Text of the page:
Personal trainer, bodybuilder and current Australian member of the Survivor Brawn tribe, Kerryn McGee reveals how she got torn apart.

It’s hard not to be amazed at the physical performances contestants achieve in the current season of Australian Survivor: Brains V Brawn.

In each episode, the two tribes compete against each other for immunity and reward challenges.

And they’re all trying to get one step closer to becoming the sole survivor and pocketing $ 500,000.


It can be exhausting to watch from the comfort of your home, but with a little careful planning and energetic use, we can all build a basic level of fitness to be survivor-ready – even if it’s far from one of your life goals, a candidate to become .

Jonathan LaPaglia, host of Australian Survivor, says: “While it is possible not to be very good at challenges and still win, it is difficult, especially in Australian Survivor where the challenges are focused on physical ability”.

“So you need to be in pretty good physical shape running, jumping and swimming,” he says.

“Hand-eye coordination is also a plus for the throwing elements.”

Being a versatile player requires brain and muscle balance, but if your only focus is on improving your fitness, there are a few things to consider.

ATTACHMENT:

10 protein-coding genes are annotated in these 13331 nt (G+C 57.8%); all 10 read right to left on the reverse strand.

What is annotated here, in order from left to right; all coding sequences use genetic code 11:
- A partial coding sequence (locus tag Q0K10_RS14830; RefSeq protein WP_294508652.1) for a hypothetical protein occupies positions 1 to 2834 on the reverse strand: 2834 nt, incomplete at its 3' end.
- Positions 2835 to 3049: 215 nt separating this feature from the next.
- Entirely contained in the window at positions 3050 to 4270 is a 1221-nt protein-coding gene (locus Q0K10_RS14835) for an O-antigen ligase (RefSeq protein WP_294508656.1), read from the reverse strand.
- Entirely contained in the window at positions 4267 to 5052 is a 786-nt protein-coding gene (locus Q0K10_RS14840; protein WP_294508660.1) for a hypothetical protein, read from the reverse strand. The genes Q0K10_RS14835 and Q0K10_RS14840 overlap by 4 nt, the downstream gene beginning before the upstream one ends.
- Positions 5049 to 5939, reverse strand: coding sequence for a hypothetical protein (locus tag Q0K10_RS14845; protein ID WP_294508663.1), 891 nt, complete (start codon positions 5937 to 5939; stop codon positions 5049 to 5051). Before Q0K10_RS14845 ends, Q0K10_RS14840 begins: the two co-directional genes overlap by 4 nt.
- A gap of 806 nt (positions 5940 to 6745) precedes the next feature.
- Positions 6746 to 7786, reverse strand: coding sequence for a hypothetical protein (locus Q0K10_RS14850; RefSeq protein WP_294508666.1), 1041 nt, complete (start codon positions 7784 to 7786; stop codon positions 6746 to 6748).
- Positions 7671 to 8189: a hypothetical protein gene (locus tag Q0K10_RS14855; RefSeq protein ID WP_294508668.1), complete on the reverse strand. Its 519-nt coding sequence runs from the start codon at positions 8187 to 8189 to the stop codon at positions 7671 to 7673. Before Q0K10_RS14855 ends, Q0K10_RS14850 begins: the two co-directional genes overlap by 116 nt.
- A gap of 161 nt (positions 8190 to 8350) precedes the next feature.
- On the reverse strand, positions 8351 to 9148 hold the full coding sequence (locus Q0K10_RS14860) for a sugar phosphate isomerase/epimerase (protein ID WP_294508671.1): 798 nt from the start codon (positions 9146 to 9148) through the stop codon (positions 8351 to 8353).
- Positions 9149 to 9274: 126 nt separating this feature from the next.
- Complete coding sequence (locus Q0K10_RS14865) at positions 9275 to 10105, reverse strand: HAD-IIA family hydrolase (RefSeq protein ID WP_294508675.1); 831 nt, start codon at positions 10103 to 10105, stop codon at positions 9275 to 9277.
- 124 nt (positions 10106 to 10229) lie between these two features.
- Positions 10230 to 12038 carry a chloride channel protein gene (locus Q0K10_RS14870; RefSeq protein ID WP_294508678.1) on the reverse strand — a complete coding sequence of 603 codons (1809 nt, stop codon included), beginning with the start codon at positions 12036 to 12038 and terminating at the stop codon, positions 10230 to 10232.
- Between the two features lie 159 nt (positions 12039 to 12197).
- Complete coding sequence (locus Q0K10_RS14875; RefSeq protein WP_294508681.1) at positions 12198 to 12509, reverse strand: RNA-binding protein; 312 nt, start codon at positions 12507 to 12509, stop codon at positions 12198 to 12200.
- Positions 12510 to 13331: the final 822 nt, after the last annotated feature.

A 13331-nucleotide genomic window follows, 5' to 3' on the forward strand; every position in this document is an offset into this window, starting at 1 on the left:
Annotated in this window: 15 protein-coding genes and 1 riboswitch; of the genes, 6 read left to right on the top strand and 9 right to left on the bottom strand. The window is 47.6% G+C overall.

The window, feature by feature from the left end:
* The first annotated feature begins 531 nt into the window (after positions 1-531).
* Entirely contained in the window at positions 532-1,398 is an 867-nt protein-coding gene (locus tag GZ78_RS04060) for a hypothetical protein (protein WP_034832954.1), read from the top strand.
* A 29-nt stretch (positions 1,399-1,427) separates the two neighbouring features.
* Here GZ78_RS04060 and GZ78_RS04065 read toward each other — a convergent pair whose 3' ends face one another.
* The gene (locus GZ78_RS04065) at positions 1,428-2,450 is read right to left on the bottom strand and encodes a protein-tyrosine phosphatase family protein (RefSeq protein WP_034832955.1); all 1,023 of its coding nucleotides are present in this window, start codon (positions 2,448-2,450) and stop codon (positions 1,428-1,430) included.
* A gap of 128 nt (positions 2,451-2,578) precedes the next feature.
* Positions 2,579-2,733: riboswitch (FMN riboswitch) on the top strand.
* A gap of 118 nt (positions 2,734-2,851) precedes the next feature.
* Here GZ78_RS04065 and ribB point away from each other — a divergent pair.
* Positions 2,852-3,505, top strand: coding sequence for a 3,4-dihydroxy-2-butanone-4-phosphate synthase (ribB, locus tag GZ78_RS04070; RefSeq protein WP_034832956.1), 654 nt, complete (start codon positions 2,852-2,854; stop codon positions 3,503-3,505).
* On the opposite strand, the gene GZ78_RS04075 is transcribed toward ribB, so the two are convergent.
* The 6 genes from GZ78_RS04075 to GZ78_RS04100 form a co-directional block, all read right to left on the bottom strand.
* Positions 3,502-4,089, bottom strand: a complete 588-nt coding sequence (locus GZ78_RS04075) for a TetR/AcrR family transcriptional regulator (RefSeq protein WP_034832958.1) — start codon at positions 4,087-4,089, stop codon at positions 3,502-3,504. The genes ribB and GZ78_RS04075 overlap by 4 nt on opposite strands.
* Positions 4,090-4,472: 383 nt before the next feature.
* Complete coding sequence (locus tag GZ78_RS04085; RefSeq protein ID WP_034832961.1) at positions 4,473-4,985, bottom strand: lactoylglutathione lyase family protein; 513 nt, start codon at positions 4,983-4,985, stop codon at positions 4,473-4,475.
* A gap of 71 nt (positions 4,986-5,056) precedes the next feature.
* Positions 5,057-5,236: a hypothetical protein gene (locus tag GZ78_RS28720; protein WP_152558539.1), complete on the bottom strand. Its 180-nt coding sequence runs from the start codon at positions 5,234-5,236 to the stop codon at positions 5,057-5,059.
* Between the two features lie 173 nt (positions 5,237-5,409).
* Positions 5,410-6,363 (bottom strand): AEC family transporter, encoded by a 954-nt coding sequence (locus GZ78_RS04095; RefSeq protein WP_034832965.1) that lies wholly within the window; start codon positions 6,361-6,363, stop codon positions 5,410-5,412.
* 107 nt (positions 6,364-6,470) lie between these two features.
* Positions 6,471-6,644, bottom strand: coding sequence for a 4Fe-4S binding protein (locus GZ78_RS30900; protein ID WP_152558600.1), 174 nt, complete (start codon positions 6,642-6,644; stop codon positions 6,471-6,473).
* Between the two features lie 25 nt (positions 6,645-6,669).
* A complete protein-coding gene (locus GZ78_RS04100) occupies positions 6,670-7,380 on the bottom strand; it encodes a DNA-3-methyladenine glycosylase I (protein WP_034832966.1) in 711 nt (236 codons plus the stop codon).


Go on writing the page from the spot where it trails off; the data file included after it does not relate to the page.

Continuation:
Survivor All Star and Australian Survivor: Talking Tribal On 10 Play host Nick Ladanza says, “Before each game, my yardstick was whether I could climb six flights of stairs and not get bloated.

“When I couldn’t, it was back on the treadmill to work on my cardio. Usually swimming is what upsets participants the most. Before the game there is a physical test with a swimming test and you must be able to complete 200 meters without a break.

“This is a good guide for would-be shipwrecked people or people who want to hone their inner survivors.”

Here, personal trainer, bodybuilder and current member of the Brawn tribe Kerryn McGee gives her expert tips to improve your pandemic fitness.


McGee says that despite her regular strength and cardio training prior to the show, swimming was an aspect of fitness she wasn’t prepared for.

“I can sprint for hours, but when I jumped in the water, it just pissed me off. It’s really a different kind of fitness, ”she says.

To deal with this, McGee added sprints to her bodybuilder workout to increase her cardio fitness.

“To improve my stamina and grip, I did a lot of farmer walks where you hold a kettlebell, hold your core and start running.

“I also did a lot of pull-ups and static hoops to build my core strength.”


Focus on holds like planks, squat holds, and push-up holds. For the squat, get into a deep squat and hold it for as long as possible. Stand up, then squat down again. Repeat six to eight times.


Try farmer’s walks, pull-ups, and slopes. Hang on the pole for as long as you can. This will improve your grip strength and is a great way to build from scratch.


Planks and hoovers are best. The trick is to hold the hover for as long as possible, past the point where you would normally knock out. It’s about pushing yourself. You can’t stop in Survivor, so don’t stop at home. More than anything, it is a mental game.


The best way to build cardio at home is through sprints. Sprint at intervals: 10 seconds as hard as possible, 30 seconds rest, then 10 seconds as hard as possible. Repeat for five to 10 minutes. Walking is so good for your fitness and muscles too – don’t underestimate a good walk.

Australian Survivor: Brains v Brawn will air at 7:30 p.m. on Sunday, Monday and Tuesday.